The Royal Navy 1793–1800 (Hardback)
Birth of a Superpower
France declared war upon the British in 1793. The burden to conduct a long conflict proved heavy for that island nation. Poverty increased. Liberties and freedoms were sometimes taken away. Thousands of men had to leave their families, and disease, desertion and death meant that many never returned.
At first the Royal Navy barely had enough warships to cope, but eight years later she had more than enough. By that time a threat of invasion towards Ireland prompted Parliament to enact a new nation, christened The United Kingdom of Great Britain. As such, 1800 became the final year of the old Kingdom of Great Britain.
As she passed away, many of her men and women might have wondered as to what had made her navy a true Neptune. What had assisted the slow birth of a naval 'superpower'? This book seeks to answer that very question.
This is an original approach that works well, blending fiction and fact. The author produced the history book equivalent of a docu-drama, based on extensive research and the use of primary source material, and 19th C secondary source material. I highly recommend this book.Firetrench, March 2019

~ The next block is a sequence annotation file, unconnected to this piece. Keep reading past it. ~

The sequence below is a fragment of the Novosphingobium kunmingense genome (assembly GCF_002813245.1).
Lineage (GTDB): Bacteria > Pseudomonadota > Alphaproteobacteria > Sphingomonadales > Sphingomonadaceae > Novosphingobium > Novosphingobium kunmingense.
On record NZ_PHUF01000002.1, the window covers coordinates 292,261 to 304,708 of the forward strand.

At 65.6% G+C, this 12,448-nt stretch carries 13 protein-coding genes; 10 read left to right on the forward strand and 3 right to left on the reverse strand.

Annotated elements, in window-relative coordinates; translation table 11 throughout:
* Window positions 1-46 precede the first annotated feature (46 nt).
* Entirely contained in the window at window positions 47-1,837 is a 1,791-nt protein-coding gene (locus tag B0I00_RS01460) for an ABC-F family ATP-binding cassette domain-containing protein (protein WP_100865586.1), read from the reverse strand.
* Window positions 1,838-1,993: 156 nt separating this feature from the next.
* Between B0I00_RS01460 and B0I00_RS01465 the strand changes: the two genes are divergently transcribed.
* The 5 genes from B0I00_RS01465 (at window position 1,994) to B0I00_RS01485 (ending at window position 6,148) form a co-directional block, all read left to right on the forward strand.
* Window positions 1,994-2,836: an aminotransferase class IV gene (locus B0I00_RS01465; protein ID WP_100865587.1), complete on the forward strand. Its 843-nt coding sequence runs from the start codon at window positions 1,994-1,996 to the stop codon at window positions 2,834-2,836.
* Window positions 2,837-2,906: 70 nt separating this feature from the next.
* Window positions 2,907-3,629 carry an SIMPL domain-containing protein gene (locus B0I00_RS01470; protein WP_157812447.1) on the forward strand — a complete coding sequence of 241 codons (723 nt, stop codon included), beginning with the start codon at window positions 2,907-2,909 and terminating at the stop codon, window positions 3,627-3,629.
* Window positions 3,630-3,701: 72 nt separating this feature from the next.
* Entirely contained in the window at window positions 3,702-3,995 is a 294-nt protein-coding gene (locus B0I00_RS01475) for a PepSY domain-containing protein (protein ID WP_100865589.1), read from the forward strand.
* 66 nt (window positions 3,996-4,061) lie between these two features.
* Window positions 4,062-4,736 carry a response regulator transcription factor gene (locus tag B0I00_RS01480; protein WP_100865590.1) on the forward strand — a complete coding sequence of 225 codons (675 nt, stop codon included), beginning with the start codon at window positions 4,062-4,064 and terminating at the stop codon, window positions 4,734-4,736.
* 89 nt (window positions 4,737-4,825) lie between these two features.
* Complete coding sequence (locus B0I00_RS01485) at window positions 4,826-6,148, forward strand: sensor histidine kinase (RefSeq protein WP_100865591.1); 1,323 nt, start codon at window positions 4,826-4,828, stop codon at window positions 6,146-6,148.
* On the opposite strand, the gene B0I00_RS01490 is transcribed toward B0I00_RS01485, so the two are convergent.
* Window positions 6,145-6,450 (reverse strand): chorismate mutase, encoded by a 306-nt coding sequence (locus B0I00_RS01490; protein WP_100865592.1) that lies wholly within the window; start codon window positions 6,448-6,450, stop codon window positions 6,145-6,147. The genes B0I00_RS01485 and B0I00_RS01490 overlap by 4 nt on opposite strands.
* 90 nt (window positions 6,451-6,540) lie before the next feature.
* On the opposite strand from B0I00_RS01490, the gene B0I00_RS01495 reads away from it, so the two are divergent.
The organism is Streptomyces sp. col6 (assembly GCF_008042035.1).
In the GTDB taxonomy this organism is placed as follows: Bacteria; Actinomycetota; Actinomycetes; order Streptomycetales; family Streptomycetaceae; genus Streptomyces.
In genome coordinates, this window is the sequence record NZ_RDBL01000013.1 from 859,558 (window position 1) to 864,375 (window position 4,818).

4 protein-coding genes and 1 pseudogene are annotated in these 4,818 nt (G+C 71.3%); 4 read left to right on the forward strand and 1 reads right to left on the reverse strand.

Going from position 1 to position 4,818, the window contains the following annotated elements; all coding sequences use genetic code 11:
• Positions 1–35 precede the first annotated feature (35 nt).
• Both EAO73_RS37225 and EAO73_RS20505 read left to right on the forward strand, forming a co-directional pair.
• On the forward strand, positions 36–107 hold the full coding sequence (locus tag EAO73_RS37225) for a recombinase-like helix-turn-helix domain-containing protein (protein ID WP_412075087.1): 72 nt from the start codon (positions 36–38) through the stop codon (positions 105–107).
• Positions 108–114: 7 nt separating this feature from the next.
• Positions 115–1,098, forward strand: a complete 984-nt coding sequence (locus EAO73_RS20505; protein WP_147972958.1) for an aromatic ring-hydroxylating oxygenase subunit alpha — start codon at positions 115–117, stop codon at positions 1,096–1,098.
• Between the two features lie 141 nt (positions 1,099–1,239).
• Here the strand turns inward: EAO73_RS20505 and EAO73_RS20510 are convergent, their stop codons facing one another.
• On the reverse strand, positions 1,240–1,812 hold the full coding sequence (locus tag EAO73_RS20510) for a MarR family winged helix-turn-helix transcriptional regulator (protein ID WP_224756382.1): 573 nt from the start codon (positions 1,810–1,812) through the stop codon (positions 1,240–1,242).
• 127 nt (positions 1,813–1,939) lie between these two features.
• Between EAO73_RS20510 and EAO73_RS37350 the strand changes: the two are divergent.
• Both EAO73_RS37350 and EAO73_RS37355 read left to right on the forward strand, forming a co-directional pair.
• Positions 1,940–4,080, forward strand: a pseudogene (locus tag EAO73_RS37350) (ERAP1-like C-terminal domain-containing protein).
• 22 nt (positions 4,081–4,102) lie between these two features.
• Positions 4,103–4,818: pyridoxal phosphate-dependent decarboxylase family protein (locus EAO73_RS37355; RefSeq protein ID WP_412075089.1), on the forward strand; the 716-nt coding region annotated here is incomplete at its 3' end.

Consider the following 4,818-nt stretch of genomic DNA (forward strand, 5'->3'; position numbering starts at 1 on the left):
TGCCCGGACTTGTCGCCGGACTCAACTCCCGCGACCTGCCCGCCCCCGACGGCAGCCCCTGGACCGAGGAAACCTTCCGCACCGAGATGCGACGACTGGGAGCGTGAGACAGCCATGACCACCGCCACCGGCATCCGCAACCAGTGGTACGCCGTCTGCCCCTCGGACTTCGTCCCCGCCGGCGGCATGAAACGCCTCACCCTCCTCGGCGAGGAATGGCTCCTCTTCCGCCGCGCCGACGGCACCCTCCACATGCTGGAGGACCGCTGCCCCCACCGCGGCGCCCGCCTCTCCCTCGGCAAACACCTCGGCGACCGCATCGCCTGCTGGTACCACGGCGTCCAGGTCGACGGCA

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★★★★★ Deep love of the subjectCustomer Review, Mighty Ape, NZ
This has the hallmarks of a writer who loves the subject matter, and wants to share that love and knowledge. This enthusiasm is noticeable on every page, and makes it an easy read. If the 19th century Royal Navy is your 'thing’, this is a must have.
Considering the short length of the book (159 pp) this is an incredibly detailed look at the Royal Navy rising to the challenge of the French Revolutionary War, a war we did not choose. All manner of aspects are studied - shipbuilding and repair, armament, manning, life on board a wooden wall, victualling etc. Jessop usefully reminds us of the way the naval war impacted the lives of people far removed from actual sea service, in farm and forest and manufactory. We see how the naval war reached deep into the life of our country in all sorts of ways. All of this is backed up by very deep research and informed by the author's own RN sea service. It includes what are in effect monographs on, for instance, the Press and the surgeon and his role. Somehow the whole sweep is crammed in from the diplomatic, political and strategic to the logistical, with excellently clear accounts of major actions like St Vincent and the Nile.Amazon Customer, Robert Griffiths
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